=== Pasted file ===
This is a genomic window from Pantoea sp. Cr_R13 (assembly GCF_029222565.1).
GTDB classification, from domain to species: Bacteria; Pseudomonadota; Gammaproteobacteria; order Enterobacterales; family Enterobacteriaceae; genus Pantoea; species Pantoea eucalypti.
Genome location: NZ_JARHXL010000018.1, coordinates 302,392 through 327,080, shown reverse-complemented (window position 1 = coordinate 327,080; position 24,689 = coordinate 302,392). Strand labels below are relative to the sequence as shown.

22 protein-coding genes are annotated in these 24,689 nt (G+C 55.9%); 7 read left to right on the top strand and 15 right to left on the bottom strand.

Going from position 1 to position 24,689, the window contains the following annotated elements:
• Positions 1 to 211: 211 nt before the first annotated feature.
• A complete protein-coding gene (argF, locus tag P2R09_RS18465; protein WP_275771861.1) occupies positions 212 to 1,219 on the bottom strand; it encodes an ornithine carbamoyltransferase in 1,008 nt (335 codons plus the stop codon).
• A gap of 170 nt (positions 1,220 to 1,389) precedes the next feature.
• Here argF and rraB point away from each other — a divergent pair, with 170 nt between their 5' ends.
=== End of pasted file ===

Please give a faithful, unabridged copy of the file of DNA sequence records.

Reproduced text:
This is a genomic window from Pantoea sp. Cr_R13 (assembly GCF_029222565.1).
GTDB classification, from domain to species: Bacteria; Pseudomonadota; Gammaproteobacteria; order Enterobacterales; family Enterobacteriaceae; genus Pantoea; species Pantoea eucalypti.
Genome location: NZ_JARHXL010000018.1, coordinates 302,392 through 327,080, shown reverse-complemented (window position 1 = coordinate 327,080; position 24,689 = coordinate 302,392). Strand labels below are relative to the sequence as shown.

22 protein-coding genes are annotated in these 24,689 nt (G+C 55.9%); 7 read left to right on the top strand and 15 right to left on the bottom strand.

Going from position 1 to position 24,689, the window contains the following annotated elements:
• Positions 1 to 211: 211 nt before the first annotated feature.
• A complete protein-coding gene (argF, locus tag P2R09_RS18465; protein WP_275771861.1) occupies positions 212 to 1,219 on the bottom strand; it encodes an ornithine carbamoyltransferase in 1,008 nt (335 codons plus the stop codon).
• A gap of 170 nt (positions 1,220 to 1,389) precedes the next feature.
• Here argF and rraB point away from each other — a divergent pair, with 170 nt between their 5' ends.